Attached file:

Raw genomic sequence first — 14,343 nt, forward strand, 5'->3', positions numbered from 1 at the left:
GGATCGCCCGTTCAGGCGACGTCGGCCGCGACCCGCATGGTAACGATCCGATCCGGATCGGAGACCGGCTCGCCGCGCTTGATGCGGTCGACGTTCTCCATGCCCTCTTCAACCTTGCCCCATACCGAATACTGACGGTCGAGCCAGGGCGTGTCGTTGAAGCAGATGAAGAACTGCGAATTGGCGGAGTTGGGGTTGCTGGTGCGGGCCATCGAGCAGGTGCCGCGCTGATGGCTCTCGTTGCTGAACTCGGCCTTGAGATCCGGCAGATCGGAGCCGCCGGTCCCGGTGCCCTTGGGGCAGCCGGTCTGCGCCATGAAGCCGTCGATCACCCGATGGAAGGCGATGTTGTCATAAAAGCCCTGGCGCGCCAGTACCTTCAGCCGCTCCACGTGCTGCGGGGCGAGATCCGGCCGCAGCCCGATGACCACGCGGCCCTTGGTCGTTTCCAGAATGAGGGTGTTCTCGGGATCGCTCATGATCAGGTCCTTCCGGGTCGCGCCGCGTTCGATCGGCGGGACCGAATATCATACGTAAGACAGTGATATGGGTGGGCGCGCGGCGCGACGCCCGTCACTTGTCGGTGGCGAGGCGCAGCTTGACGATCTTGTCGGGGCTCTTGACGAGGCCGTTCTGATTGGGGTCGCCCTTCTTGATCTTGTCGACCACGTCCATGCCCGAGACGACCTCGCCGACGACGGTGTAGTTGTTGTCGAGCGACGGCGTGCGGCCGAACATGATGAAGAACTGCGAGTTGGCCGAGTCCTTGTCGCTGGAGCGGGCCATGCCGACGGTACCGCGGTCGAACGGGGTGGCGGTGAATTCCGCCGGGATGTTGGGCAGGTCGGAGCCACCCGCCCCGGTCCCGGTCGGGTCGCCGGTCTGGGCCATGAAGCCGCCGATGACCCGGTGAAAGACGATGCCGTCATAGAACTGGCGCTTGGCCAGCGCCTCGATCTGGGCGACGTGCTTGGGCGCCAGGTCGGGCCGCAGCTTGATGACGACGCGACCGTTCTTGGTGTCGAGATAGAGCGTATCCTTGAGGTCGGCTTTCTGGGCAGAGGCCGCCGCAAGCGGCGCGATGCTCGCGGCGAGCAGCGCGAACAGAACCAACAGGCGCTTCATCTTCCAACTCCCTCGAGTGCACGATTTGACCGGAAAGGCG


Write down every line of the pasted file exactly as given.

Raw genomic sequence first — 14,343 nt, forward strand, 5'->3', positions numbered from 1 at the left:
GGATCGCCCGTTCAGGCGACGTCGGCCGCGACCCGCATGGTAACGATCCGATCCGGATCGGAGACCGGCTCGCCGCGCTTGATGCGGTCGACGTTCTCCATGCCCTCTTCAACCTTGCCCCATACCGAATACTGACGGTCGAGCCAGGGCGTGTCGTTGAAGCAGATGAAGAACTGCGAATTGGCGGAGTTGGGGTTGCTGGTGCGGGCCATCGAGCAGGTGCCGCGCTGATGGCTCTCGTTGCTGAACTCGGCCTTGAGATCCGGCAGATCGGAGCCGCCGGTCCCGGTGCCCTTGGGGCAGCCGGTCTGCGCCATGAAGCCGTCGATCACCCGATGGAAGGCGATGTTGTCATAAAAGCCCTGGCGCGCCAGTACCTTCAGCCGCTCCACGTGCTGCGGGGCGAGATCCGGCCGCAGCCCGATGACCACGCGGCCCTTGGTCGTTTCCAGAATGAGGGTGTTCTCGGGATCGCTCATGATCAGGTCCTTCCGGGTCGCGCCGCGTTCGATCGGCGGGACCGAATATCATACGTAAGACAGTGATATGGGTGGGCGCGCGGCGCGACGCCCGTCACTTGTCGGTGGCGAGGCGCAGCTTGACGATCTTGTCGGGGCTCTTGACGAGGCCGTTCTGATTGGGGTCGCCCTTCTTGATCTTGTCGACCACGTCCATGCCCGAGACGACCTCGCCGACGACGGTGTAGTTGTTGTCGAGCGACGGCGTGCGGCCGAACATGATGAAGAACTGCGAGTTGGCCGAGTCCTTGTCGCTGGAGCGGGCCATGCCGACGGTACCGCGGTCGAACGGGGTGGCGGTGAATTCCGCCGGGATGTTGGGCAGGTCGGAGCCACCCGCCCCGGTCCCGGTCGGGTCGCCGGTCTGGGCCATGAAGCCGCCGATGACCCGGTGAAAGACGATGCCGTCATAGAACTGGCGCTTGGCCAGCGCCTCGATCTGGGCGACGTGCTTGGGCGCCAGGTCGGGCCGCAGCTTGATGACGACGCGACCGTTCTTGGTGTCGAGATAGAGCGTATCCTTGAGGTCGGCTTTCTGGGCAGAGGCCGCCGCAAGCGGCGCGATGCTCGCGGCGAGCAGCGCGAACAGAACCAACAGGCGCTTCATCTTCCAACTCCCTCGAGTGCACGATTTGACCGGAAAGGCG